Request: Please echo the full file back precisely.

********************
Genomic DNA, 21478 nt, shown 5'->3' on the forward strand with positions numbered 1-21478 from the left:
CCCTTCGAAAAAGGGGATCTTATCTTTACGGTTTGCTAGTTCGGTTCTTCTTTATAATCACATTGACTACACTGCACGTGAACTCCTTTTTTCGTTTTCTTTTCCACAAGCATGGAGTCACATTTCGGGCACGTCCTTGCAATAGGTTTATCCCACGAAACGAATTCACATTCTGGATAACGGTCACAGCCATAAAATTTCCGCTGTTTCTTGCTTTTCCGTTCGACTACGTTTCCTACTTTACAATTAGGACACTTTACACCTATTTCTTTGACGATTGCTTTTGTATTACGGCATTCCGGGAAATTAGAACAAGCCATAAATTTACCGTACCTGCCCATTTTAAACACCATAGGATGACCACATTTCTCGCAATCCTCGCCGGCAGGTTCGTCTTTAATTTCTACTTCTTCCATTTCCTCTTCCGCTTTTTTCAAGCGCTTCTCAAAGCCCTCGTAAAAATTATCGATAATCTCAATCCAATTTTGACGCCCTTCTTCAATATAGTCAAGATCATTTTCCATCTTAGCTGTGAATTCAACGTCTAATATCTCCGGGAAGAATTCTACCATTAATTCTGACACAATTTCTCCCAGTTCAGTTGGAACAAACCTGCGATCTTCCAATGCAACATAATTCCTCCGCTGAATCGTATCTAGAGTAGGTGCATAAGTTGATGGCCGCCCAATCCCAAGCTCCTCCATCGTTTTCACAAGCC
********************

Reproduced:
Genomic DNA, 21478 nt, shown 5'->3' on the forward strand with positions numbered 1-21478 from the left:
CCCTTCGAAAAAGGGGATCTTATCTTTACGGTTTGCTAGTTCGGTTCTTCTTTATAATCACATTGACTACACTGCACGTGAACTCCTTTTTTCGTTTTCTTTTCCACAAGCATGGAGTCACATTTCGGGCACGTCCTTGCAATAGGTTTATCCCACGAAACGAATTCACATTCTGGATAACGGTCACAGCCATAAAATTTCCGCTGTTTCTTGCTTTTCCGTTCGACTACGTTTCCTACTTTACAATTAGGACACTTTACACCTATTTCTTTGACGATTGCTTTTGTATTACGGCATTCCGGGAAATTAGAACAAGCCATAAATTTACCGTACCTGCCCATTTTAAACACCATAGGATGACCACATTTCTCGCAATCCTCGCCGGCAGGTTCGTCTTTAATTTCTACTTCTTCCATTTCCTCTTCCGCTTTTTTCAAGCGCTTCTCAAAGCCCTCGTAAAAATTATCGATAATCTCAATCCAATTTTGACGCCCTTCTTCAATATAGTCAAGATCATTTTCCATCTTAGCTGTGAATTCAACGTCTAATATCTCCGGGAAGAATTCTACCATTAATTCTGACACAATTTCTCCCAGTTCAGTTGGAACAAACCTGCGATCTTCCAATGCAACATAATTCCTCCGCTGAATCGTATCTAGAGTAGGTGCATAAGTTGATGGCCGCCCAATCCCAAGCTCCTCCATCGTTTTCACAAGCC